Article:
An aggressive case of road rage caused a chain-reaction crash on a California highway a few months ago. A sedan cut off a motorcycle when he tried to change lanes. The cyclist tried to kick the car, but the car swerved towards the bike and the bike pulled away. Then the car tried again, missed and hit the barrier. It then crossed the median, knocking over a white truck before spinning out in the middle of the road. The elderly man driving the truck was injured and taken to a hospital. The motorcyclist sped off.
Unfortunately, this is not an isolated case, as road rage seems to be increasing both in quantity and aggression.
The definition of road rage
The term “road rage” originated with a Los Angeles news station KTLA after a string of shootings occurred on several freeways in the city. The National Highway Traffic Safety Administration defines road rage as when a driver "commits moving traffic offenses so as to endanger other persons or property; an assault with a motor vehicle or other dangerous weapon by the operator or passenger of one motor vehicle on the operator or passengers of another motor vehicle".
The NHTSA distinguishes between road rage and aggressive driving. A person can be criminally charged with road rage, whereas aggressive driving is considered a traffic offense.
How to deal with road rage
It is estimated that over 80 percent of drivers have experienced road rage at one time or another. What sparks that rage can be a number of things, from a driver who makes a dangerous turn in front of us, to a driver that suddenly changes lanes without using a blinker. There is no end to the possible scenarios.
When experiencing road rage, you have to react to it with wisdom and self-control; otherwise it can escalate to a situation that all parties may regret. Here are a few tips on how to avoid and handle road rage.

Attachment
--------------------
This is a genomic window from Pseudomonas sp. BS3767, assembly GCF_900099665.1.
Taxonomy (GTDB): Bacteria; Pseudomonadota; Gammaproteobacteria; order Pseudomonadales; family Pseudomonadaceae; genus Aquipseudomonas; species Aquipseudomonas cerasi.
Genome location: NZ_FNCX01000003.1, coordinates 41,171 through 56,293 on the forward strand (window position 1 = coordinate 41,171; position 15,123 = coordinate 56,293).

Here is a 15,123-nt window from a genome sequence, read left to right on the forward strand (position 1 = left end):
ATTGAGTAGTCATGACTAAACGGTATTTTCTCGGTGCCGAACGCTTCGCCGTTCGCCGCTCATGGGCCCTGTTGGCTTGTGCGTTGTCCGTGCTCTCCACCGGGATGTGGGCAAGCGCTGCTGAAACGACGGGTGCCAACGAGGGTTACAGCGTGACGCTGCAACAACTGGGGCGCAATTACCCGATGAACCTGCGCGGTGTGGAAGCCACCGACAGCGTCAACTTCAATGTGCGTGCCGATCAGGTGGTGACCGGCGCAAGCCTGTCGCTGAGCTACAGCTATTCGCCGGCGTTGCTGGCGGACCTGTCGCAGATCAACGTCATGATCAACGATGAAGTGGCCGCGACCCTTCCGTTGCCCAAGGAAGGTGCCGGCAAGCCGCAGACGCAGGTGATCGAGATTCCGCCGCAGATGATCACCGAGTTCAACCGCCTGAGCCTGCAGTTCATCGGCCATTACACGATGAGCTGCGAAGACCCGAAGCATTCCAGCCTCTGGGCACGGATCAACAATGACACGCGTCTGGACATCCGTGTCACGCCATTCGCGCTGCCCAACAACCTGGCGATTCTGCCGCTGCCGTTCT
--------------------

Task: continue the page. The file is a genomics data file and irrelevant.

Leave for your destination allowing plenty of time to get there without feeling rushed. Not feeling rushed diminishes your reaction to the actions of other drivers and makes you a safer driver. Listening to music is a good distraction. Opt for more calm music.
Think before you act. If you do get angry, think about what you could lose if you over-react. You could end up in jail, lose your job, your family, or your life.
Be rational and pull over and get out of the way of an aggressive driver.
Never use your car to act out your road rage. Enraged people honk their horns and flash their lights when experiencing road rage. Just don’t.
If someone isn’t in the car with you, pretend there is. You become a different, safer driver when responsible for someone else.
Understand that people do stupid things and that there is not anything you can do about it. Work to maintain your cool.
Avoid eye contact and ignore gestures.
Don’t take the aggression personally.
Give the aggressor the benefit of the doubt. He may be having a horrible day.
Never get out of your vehicle, as it offers protection.
Allow enough room around your vehicle so you can pull out or around, if the aggressor approaches your vehicle.
If you feel in danger, call 911.
Always try to remember that an aggressive driver is a member of someone’s family. You wouldn’t want an angry driver to take it out on any member of your family, in a similar situation. There is a lot of tension in our lives, which is why, more than ever, patience is a virtue.
Please stay safe out there.
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